Library study spaces should not just be for the privileged

There is more than enough study space on campus; the problem is how it is being used. We have all seen desks left empty for several hours with just a water bottle or a scarf draped over the barren space, or computers which have long since logged out, littered with the debris of some absent student marking it a forbidden territory. There is plenty of space to go around: the problem is the students, not the desk space. We need to break down a culture which is obsessed with running in, grabbing selfishly then skipping off to Starbucks for the afternoon with no regard for other students.

Countless times I have removed another person’s junk from an annexed territory within the library only to have them appear sour faced an hour later demanding the return of ‘their’ spot. Whilst we already pin up regulations all over the place inside, these rules are clearly not being followed and this ends up privileging the habits of entitled space-grabbers over people who need a spot to work. In many other libraries, whether public or university, desk hoggers can expect to find their accumulated crap unceremoniously dumped in lost property should they leave it lying out for too long – I do not see why this is not something we could institute at the University of Edinburgh.

A lot of this comes down to the way in which privilege and confidence manifest in the learning environment and how this then lets individuals believe that their personal rights and convenience trumps that of those around them. When a student is sat fiddling around through Facebook on their MacBook Air, which they have decided needs to be operated at a desk with a computer on, they are blocking access for other students who might not have their own personal computer and so rely on the university facilities. Equally, when draping a jacket over a desk in the morning and then flouncing off for several hours, careless students are knowingly depriving others of learning resources with the express belief that their comfort comes first before the needs of others.

Just as in lectures and seminars, certain voices tend to dominate the space with their home-counties drawl; if you have overheard a booming conversation in the silent area it is likely to be resonating from a predictable voice box. This domination of space comes from a place of disregard for others and prioritisation of self, and a culture which prioritises the leisure time of the entitled and privileged. As a general rule, people who take up more space tend to hail from a pretty well off socioeconomic background. Whether this is manspreading on public transport, cutting queues with a life of priority passes, or dominating conversations with an insistence on the importance of their voice, privilege means getting to come first and feeling outraged when this is denied.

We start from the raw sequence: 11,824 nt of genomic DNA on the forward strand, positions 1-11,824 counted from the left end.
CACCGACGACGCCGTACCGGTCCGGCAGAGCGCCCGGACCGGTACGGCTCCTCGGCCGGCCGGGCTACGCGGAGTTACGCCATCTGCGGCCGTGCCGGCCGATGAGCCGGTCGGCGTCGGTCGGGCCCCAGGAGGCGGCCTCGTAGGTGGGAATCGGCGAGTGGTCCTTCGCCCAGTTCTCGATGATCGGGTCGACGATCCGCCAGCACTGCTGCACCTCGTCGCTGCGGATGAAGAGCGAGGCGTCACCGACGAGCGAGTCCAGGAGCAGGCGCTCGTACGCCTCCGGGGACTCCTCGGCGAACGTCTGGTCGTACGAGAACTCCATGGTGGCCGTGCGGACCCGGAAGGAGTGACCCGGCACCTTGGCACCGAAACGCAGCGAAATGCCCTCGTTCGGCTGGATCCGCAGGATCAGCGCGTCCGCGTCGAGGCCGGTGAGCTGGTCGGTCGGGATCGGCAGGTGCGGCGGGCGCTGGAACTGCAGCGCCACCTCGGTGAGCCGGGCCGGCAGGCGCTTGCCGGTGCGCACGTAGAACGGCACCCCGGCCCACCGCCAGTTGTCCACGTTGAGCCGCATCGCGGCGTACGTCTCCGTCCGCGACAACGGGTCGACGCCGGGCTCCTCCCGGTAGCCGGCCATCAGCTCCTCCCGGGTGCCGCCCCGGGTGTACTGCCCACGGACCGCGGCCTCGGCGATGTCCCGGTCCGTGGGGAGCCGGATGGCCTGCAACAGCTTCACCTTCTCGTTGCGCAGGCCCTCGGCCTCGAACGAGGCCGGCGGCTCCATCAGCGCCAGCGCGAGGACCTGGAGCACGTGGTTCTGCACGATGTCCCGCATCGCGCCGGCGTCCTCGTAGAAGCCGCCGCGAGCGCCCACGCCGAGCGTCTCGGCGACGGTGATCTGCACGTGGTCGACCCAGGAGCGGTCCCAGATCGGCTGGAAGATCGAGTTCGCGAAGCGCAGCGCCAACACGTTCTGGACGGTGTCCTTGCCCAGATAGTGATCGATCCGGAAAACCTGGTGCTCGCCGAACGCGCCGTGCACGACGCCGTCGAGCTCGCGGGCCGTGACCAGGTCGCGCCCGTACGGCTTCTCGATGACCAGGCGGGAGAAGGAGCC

Shifting someone’s detritus from their desk and leaving it unceremoniously stacked in a corner will get you a glare and likely a rant, but it sends the message that their vain obsession with their self-prioritisation will not be tolerated. We need to start sending a message that all students on campus are equally deserving of access to resources, and that in the end this is better for us all. We need tutors to recognise when volume correlates with a vacuum between the ears and call out the peculiar demographic in favour of the quieter lot. Currently we have a culture that rewards privileged people when they bend or break the rules, such as a certain Etonian tax-dodger in the headlines, but shuns anyone from a “lower” background doing the same. I am not saying the only people hogging space and chatting loudly in silent areas are rahs, but there is a worrying correlation.

Image credit: Strevo

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11 Responses

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  1. Ylva Marie Longva
    May 13, 2016 - 02:12 PM

    “Countless times I have removed another person’s junk from an annexed territory within the library only to have them appear sour faced an hour later demanding the return of ‘their’ spot.” Well yes because you’re a twat for doing so!

    • Alex Henriquez (@henriquez012)
      May 13, 2016 - 03:38 PM